CHICAGO
10/15/2012 01:24 pm ET | Updated Oct 15, 2012

Jesse Jackson Jr. Medical Leave: Congressman Reportedly Spotted Drinking At D.C. Bar

U.S. Rep. Jesse Jackson Jr. (D-Ill.) -- who disappeared from the public eye over four months ago before going on an extended medical leave while receiving treatment for bipolar disorder -- has apparently reappeared, two nights in a row, at a Washington D.C. bar.

Gawker's John Cook reports that, according to his two unnamed sources, the Chicago Democrat was seen drinking at Bier Baron Tavern in Dupont Circle last Tuesday and Wednesday evenings. Jackson was reportedly drinking with a different woman each night at the bar, which is located less than a half-mile from the Jackson family's D.C. home.

When asked by Gawker, Jackson spokesman Frank Watkins said he didn't "have any information" about the report.

On Friday, the Chicago Sun-Times broke the story that Jackson is reportedly the target of a new federal investigation. The paper reported that investigators were looking into "suspicious activity" concerning the congressman's finances.

The Wall Street Journal on Monday reported that federal prosecutors are "in the final stages" of the criminal probe, which alleges that Jackson misused campaign funding to redecorate his home.

Sources on Friday told NBC News that lawyers representing Jackson met with federal prosecutors last week in an attempt to avoid any charges being filed against the congressman prior to the Nov. 6 election. According to the Wall Street Journal, Justice Department officials have rejected that request.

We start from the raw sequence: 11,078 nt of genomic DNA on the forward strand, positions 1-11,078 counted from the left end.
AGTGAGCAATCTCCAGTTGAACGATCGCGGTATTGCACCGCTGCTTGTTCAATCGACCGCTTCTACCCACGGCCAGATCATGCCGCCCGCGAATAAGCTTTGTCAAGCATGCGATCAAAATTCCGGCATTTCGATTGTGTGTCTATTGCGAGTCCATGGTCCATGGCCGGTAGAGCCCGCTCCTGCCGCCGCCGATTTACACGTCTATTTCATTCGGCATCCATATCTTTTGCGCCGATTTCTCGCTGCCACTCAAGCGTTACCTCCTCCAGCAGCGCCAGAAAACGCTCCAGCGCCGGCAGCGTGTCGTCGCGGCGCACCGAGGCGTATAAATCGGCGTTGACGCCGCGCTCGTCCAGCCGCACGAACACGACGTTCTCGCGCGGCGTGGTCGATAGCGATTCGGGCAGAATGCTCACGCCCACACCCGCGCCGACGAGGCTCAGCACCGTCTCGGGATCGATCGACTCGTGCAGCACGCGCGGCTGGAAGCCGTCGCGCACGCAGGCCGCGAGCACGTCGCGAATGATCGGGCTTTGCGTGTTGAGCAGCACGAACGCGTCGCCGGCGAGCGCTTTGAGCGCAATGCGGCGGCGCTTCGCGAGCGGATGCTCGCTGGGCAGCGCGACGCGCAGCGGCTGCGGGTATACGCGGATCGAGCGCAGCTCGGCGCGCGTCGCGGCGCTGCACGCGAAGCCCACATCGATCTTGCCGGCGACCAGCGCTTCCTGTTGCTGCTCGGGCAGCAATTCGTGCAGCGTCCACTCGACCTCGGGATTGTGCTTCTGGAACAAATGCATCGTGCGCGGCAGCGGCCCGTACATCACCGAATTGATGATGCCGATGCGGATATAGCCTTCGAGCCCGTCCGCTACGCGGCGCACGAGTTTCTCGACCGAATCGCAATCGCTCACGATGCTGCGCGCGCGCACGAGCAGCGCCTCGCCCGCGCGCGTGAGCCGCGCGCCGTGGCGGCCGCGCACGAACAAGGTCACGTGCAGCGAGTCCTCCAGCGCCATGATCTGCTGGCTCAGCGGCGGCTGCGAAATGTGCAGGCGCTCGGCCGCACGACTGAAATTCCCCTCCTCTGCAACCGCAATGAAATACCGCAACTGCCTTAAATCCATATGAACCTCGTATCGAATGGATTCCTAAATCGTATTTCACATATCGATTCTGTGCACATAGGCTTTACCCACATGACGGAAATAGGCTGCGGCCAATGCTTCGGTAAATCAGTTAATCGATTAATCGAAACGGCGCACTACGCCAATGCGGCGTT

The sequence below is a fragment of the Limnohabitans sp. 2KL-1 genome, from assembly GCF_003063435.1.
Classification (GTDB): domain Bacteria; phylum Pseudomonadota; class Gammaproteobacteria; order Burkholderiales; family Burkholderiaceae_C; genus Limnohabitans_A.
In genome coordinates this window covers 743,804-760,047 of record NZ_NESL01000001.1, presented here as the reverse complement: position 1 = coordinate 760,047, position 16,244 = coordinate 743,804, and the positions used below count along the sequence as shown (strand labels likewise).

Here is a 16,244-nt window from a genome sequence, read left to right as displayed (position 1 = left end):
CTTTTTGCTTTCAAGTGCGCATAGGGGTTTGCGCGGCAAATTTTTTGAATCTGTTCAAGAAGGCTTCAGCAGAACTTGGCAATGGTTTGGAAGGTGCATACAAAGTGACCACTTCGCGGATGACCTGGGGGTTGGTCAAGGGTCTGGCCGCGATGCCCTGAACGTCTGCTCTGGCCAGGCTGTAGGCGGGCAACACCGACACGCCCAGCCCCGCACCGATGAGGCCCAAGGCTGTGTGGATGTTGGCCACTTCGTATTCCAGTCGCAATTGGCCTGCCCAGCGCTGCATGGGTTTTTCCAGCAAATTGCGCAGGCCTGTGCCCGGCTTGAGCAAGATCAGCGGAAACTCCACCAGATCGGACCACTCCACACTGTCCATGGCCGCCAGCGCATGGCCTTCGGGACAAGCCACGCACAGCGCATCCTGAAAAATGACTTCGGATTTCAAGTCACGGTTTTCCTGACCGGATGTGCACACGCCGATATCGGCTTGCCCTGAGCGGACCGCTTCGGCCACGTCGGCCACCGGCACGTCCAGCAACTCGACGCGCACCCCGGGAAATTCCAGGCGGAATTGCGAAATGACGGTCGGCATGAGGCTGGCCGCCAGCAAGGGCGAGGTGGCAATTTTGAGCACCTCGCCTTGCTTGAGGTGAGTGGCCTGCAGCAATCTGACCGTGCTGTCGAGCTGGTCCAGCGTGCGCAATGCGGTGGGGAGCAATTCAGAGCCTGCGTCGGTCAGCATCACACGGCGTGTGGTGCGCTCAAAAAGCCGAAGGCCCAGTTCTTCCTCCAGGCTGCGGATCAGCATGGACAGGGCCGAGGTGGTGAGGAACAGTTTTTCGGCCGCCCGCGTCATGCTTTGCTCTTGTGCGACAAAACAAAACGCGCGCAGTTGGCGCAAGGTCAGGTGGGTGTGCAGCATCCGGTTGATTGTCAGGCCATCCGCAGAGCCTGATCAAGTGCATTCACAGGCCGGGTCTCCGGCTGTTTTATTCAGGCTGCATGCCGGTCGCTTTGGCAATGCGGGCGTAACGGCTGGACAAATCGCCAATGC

The probe reportedly dates back to shortly before Jackson went on leave from his work in Washington in June, a break his office said was needed in order for the congressman to receive treatment for bipolar disorder and related depression and gastrointestinal issues at the Mayo Clinic. Jackson returned to D.C. from the clinic early last month.

The matter is reportedly unrelated to an ongoing ethics investigation concerning whether Jackson was aware of efforts to raise money for imprisoned former Gov. Rod Blagojevich in exchange for his appointment to the Senate in 2008.

Chicago Alderman Sandi Jackson, the congressman's wife, said this month that her husband is eager to "get back out and do what he can" but that his doctors have directed him to "stay very calm and very quiet." She added that she was unsure whether Jackson will return to work before next month's election, when her husband is expected to be re-elected to another two-year term.

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